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Switzerland owes the high productivity of its economy to its liberal market system, political stability and close ties with foreign economies.
The national currency is the Swiss Franc (CHF). In 2008, Switzerland’s gross domestic product (GDP) was CHF 541,827 mn.
Switzerland is primarily a service economy. 72% of the workforce are employed in the tertiary sector (services), 24% in the secondary sector (industry) and 4% in the primary sector (farming). The main service sector industries are insurance, banking, trade and commerce, and tourism. The secondary sector is dominated by the machinery, electronics, metals and chemical/pharmaceutical industries. The agricultural sector is undergoing changes due to the growing demand for organic produce and more environmentally-friendly production methods.
The real mainstay of the Swiss economy is its highly specialised and flexible small and medium-sized enterprises (SMEs). They make up more than 99% of all registered companies in Switzerland, and employ two-thirds of the total workforce. Many foreign firms and Swiss multinationals have their headquarters in Switzerland and are major players in the Swiss economy.
Switzerland has some of the longest working hours in the world: some 1,800 hours per year per worker. Unemployment is low and industrial relations are generally pretty harmonious and stable. But it was not always so. The turning point came in 1937 with the signing of the “labour accord” by the trade unions and employers in the metal working industry. It stipulated that all future disputes would be settled through arbitration rather than strikes.
As Switzerland is a small country, its home market is limited. It is a big exporter and importer of goods. Trade in goods and services accounts for a comparatively high percentage of its GDP.
Most of the goods and services produced in Switzerland are exported, chiefly to the European Union (two-thirds of all Swiss exports). Its main exports are chemicals, machinery, precision instruments, watches and jewellery.
Well-developed industry and services, as well as the high innovation potential in growth industries like microtechnology, biotechnology and pharmaceuticals mean that Switzerland has what it takes to produce state-of-the art, quality goods.
- Road: Switzerland has one of the densest road networks in the world. In 2007 there were 1,800 km of national roads in operation, of which 1,400 km were motorway, 18,000 km A roads and 51,500 km B roads. There are over five million motorised vehicles registered in Switzerland, 4 million of which are passenger vehicles alone. Around 80% of households in Switzerland own at least one car.
- Rail: Switzerland has a 5,100 km-long rail network and has one of the highest capacity utilisations in the world. Every year, Swiss Railways (SBB) transports around 290 million passengers and 60 million tonnes of cargo. In 2008 each person in Switzerland travelled an average of 2,422 km by train. The centrepiece of the Swiss rail system will be the New Transalpine Rail Link (NEAT), which should speed up the flow of north-south traffic. It is currently under construction.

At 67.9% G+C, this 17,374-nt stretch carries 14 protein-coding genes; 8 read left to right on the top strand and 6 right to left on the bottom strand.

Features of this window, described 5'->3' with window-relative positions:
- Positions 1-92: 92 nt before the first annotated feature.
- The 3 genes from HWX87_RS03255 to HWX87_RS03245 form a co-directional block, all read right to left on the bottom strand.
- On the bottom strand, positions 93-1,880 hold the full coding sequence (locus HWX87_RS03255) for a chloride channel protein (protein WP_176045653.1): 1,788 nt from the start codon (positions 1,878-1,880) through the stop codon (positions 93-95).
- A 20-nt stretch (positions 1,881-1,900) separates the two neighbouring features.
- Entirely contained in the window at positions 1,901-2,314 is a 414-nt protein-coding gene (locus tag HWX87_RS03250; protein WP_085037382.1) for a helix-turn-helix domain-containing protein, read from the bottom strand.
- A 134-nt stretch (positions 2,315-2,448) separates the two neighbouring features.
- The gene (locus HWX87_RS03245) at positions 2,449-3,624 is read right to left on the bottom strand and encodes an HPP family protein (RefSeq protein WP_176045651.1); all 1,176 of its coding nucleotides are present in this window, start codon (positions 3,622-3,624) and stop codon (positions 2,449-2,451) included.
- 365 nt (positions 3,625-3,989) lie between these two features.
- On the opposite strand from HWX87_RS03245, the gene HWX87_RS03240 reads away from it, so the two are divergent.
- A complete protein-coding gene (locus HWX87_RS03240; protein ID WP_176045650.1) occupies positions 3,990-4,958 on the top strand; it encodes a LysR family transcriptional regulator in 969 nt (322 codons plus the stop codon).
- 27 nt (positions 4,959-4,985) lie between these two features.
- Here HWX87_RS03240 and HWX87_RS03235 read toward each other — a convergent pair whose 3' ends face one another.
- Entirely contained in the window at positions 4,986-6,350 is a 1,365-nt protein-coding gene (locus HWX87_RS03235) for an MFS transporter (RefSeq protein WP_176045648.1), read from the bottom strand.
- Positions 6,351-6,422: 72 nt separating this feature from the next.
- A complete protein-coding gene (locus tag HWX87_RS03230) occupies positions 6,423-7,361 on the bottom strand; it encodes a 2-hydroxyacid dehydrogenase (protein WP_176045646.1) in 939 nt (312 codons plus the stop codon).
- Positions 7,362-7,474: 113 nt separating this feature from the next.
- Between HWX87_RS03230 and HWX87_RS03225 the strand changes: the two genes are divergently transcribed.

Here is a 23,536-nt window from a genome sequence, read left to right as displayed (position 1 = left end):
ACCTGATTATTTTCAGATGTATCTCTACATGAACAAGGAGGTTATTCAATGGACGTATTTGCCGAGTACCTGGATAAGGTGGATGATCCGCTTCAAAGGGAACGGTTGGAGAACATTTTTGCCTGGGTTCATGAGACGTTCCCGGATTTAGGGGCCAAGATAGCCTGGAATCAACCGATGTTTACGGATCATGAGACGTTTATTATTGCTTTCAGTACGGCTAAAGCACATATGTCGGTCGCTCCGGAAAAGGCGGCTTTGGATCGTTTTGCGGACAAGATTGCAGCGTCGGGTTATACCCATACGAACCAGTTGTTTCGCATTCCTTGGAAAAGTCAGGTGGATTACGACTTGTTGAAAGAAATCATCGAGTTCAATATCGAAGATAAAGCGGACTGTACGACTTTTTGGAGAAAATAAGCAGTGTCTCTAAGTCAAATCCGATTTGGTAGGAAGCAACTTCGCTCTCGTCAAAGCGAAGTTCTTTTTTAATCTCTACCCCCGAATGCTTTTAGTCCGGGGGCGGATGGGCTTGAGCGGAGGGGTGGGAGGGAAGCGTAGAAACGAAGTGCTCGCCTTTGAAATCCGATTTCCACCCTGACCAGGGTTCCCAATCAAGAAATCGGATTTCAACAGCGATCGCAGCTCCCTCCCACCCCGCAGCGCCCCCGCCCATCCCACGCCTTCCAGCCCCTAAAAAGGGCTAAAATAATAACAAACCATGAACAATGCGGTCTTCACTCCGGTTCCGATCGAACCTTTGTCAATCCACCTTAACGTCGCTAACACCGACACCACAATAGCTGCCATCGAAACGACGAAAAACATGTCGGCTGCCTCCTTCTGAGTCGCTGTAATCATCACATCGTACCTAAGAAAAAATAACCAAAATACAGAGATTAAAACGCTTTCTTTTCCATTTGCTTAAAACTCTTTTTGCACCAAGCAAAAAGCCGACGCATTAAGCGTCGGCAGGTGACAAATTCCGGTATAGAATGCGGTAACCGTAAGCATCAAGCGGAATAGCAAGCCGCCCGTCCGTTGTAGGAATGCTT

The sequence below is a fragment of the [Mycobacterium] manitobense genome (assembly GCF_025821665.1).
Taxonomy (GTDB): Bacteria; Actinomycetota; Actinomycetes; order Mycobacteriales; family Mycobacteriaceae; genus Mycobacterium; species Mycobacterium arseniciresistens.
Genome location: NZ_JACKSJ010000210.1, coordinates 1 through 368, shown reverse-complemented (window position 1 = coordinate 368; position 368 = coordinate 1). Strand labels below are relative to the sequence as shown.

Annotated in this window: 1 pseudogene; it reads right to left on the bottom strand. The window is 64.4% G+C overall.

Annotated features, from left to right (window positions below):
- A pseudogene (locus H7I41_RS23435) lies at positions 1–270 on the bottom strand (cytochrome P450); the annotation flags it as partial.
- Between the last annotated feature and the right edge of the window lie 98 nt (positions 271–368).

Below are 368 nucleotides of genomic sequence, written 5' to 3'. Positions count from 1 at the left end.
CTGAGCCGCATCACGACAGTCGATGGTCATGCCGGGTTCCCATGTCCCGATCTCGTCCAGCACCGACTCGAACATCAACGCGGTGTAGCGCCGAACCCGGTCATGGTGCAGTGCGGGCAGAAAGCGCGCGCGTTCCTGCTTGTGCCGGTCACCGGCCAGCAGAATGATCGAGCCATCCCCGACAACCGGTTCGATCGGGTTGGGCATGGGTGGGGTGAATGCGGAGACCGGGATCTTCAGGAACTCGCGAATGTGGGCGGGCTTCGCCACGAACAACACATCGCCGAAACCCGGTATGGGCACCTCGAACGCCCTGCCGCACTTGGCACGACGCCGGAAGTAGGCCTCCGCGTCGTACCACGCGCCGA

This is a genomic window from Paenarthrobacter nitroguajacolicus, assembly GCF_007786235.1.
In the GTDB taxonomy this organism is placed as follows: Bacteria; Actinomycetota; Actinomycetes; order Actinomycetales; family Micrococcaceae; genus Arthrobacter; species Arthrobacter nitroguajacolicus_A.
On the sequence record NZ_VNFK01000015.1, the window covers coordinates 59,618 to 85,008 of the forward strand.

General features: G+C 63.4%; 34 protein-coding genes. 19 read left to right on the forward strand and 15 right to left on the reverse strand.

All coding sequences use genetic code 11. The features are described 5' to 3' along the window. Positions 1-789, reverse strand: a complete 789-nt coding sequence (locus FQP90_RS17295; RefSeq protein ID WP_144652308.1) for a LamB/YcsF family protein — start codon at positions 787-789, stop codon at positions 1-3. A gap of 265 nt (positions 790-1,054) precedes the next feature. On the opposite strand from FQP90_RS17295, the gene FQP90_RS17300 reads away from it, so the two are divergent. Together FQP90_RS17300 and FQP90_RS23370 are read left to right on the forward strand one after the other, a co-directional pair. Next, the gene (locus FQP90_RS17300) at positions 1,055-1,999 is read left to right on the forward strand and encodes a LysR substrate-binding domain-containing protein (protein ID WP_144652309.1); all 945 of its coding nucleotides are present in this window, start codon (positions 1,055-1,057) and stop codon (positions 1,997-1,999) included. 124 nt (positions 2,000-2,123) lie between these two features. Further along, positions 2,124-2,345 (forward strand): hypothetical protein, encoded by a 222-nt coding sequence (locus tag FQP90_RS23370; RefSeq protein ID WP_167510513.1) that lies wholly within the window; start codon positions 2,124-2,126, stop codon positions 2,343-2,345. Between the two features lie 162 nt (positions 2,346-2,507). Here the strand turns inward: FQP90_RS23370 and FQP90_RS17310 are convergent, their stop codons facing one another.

- Air: Switzerland has three international airports – Zurich-Kloten, Geneva and Basle. In 2008, all three observed a rise in passenger numbers, including transit passengers on scheduled and chartered flights. Traveller numbers in 2008 were 22.1 million for Zurich, 11.3 million for Geneva and 4.2 million for Basle.
- Shipping: The Rhine is Switzerland’s only navigable route to the world’s seas. In 2008, over 7.2 million tonnes of freight were transported along the Rhine. Switzerland’s sea-going fleet is stationed in Basle. 200 passenger ships operate across Switzerland’s lakes and rivers, carrying around 13 million passengers every year. There are also close to 100,000 recreational craft registered in Switzerland.
In Switzerland, tourism is a key economic sector, generating 6% of its gross domestic product. The catering and hotel industry employs around 225,000 people in some 30,000 businesses. The Swiss hotel industry, which also includes sanatoria, recorded 37.3 million overnight stays in 2008.
Switzerland’s tourist infrastructure is extensive, making it a year-round destination. There are a great many winter and summer resorts to choose from, not to mention thermal baths and conference hotels. Yet, Switzerland’s most important tourist attractions are its untouched and diverse landscapes as well as its vibrant cultural life. The national tourist board Switzerland Tourism and regional tourist organisations work tirelessly to ensure that Switzerland remains an exciting and attractive tourist destination.
Switzerland’s multilingualism and cultural diversity has given rise to an equally diverse media sector.
- Radio, television and multimedia: The Swiss broadcasting corporation, SRG SSR idée Suisse, runs a total of eight television and 18 radio channels in the four national languages, as well as websites accompanying each of these channels and a teletext service. There are a further 40 local and regional TV channels as well as some 50 private radio stations. Over 85% of Swiss households have cable TV, giving them access to at least 50 domestic and foreign channels. Three out of four households also have a computer with internet access.
- Press: No other country has as many newspapers in proportion to its size as Switzerland. Admittedly, the number of daily newspapers has fallen to 84; there have been several mergers in the newspaper sector. Nevertheless, over 200 newspapers with a total print run of 3.8 million copies are still in circulation. Switzerland also has several free daily newspapers, which are particularly popular with commuters.